The fraught issue of welfare — or, more specifically, the overall excess of it coupled with the problem of more effectively targeting it — has long been a bugbear of mine, and it annoys me greatly that, once again, a series of stupid stunts are likely to kill off any meaningful attempt to deal with it.

First things first — the week’s unedifying and, frankly, obscene events on the issue.

I actually welcome the initiative to move single mothers off parenting payments once their youngest child turns eight — with a couple of qualifications.

I understand that some women find themselves on the single mothers’ pension through no fault of their own; marriages (or relationships) that end, sometimes involving a violent or otherwise abusive man who also happens to be the breadwinner, leave women in such circumstances not just in dire need of financial assistance, but also well-deserving of it.

It is just such women for whom I feel great sympathy for, and for whom the changes taking effect in their welfare payments will inflict a disproportionate and undeserved hit.

But others, who simply walk out of marriages (or relationships) because they have simply become bland and loveless, or no fun any more, or to evade financial responsibilities or because they want to run off with a new partner, are a different kettle of fish.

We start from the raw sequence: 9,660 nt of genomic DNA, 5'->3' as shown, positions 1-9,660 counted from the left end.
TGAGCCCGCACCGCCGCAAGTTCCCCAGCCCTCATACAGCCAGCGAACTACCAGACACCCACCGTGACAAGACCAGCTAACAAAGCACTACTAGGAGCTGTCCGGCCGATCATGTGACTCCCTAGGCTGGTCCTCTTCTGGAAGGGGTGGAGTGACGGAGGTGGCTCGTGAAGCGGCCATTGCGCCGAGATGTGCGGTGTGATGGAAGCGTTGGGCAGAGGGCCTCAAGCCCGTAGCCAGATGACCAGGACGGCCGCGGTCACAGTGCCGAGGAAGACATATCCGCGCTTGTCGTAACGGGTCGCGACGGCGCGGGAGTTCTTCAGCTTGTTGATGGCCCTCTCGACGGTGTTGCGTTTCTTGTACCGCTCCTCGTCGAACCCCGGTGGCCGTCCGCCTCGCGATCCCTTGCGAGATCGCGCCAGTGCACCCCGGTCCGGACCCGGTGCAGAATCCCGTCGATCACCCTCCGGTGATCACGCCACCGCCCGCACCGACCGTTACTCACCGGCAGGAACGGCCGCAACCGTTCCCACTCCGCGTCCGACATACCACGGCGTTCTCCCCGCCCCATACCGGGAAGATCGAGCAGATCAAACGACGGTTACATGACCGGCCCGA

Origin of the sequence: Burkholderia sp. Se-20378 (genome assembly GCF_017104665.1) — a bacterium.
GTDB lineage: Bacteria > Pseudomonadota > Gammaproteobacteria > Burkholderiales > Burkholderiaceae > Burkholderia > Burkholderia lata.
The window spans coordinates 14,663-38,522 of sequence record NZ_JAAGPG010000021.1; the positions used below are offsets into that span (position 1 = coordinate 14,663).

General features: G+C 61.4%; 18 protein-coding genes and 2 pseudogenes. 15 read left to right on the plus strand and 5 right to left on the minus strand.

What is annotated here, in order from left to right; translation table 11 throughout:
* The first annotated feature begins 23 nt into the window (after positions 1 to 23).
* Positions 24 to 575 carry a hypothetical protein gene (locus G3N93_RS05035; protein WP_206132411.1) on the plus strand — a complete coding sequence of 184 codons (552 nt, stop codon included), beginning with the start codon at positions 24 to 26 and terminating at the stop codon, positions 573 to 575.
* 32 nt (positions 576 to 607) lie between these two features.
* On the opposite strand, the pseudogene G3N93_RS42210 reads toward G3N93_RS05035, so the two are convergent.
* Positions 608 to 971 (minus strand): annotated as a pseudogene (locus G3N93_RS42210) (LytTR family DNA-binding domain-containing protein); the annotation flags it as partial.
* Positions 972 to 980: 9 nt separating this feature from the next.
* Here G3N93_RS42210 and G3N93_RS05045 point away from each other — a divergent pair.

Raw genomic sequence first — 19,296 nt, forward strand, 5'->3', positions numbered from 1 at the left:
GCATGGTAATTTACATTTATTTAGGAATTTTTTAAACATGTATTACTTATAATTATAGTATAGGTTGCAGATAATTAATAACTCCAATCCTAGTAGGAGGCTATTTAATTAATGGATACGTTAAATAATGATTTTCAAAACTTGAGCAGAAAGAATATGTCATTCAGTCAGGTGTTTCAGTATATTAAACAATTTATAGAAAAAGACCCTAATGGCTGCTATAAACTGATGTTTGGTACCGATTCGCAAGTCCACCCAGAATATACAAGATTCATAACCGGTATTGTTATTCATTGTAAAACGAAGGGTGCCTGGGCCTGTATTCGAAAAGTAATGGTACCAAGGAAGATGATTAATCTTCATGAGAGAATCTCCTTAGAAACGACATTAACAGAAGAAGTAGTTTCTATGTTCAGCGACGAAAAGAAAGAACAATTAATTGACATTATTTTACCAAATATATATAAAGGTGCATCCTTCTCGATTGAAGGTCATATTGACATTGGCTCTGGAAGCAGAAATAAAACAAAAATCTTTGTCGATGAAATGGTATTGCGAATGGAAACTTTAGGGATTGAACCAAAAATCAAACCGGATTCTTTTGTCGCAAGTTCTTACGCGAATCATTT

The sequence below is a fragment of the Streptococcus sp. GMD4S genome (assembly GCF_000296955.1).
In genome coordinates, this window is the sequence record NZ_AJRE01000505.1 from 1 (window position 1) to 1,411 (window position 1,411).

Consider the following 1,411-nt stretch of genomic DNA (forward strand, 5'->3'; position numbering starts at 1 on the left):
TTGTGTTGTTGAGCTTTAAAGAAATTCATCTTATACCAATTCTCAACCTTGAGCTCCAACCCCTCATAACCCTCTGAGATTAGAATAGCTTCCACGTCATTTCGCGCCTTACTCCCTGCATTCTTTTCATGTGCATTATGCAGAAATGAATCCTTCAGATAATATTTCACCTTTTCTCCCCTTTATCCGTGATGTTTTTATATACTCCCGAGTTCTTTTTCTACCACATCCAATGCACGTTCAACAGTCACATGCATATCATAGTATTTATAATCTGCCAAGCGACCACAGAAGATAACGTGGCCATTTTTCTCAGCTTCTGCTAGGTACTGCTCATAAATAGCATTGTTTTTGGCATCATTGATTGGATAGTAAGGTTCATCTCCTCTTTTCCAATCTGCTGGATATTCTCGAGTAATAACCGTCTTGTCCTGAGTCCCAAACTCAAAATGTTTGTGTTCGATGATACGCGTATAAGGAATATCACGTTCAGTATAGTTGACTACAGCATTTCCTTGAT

And a third group, obviously, are those serial single mothers with a string of illegitimate children, sometimes born to a string of different fathers, who opt to eke a living out of a career of having children and pocketing taxpayer money.

Are these three groups the same?

One thing I feel compelled to point out is that we shouldn’t be shying away from discussing such issues; just because the Prime Minister is playing the gender card like crazy and seeking to demonise anyone who disagrees with her (or her government) wherever a link, real or imagined, to “misogyny” can be claimed, does not mean these matters should be tiptoed around or quarantined from discussion.

But by the same token, Australia’s welfare system, as it stands, is predicated on a basis of lowest common denominator, one-size-fits-all assumptions, and if the assumption being applied is that women should be able to get a job once their youngest child is at school, it at least should be trialled, evaluated, and refined or later abandoned if proven unworkable.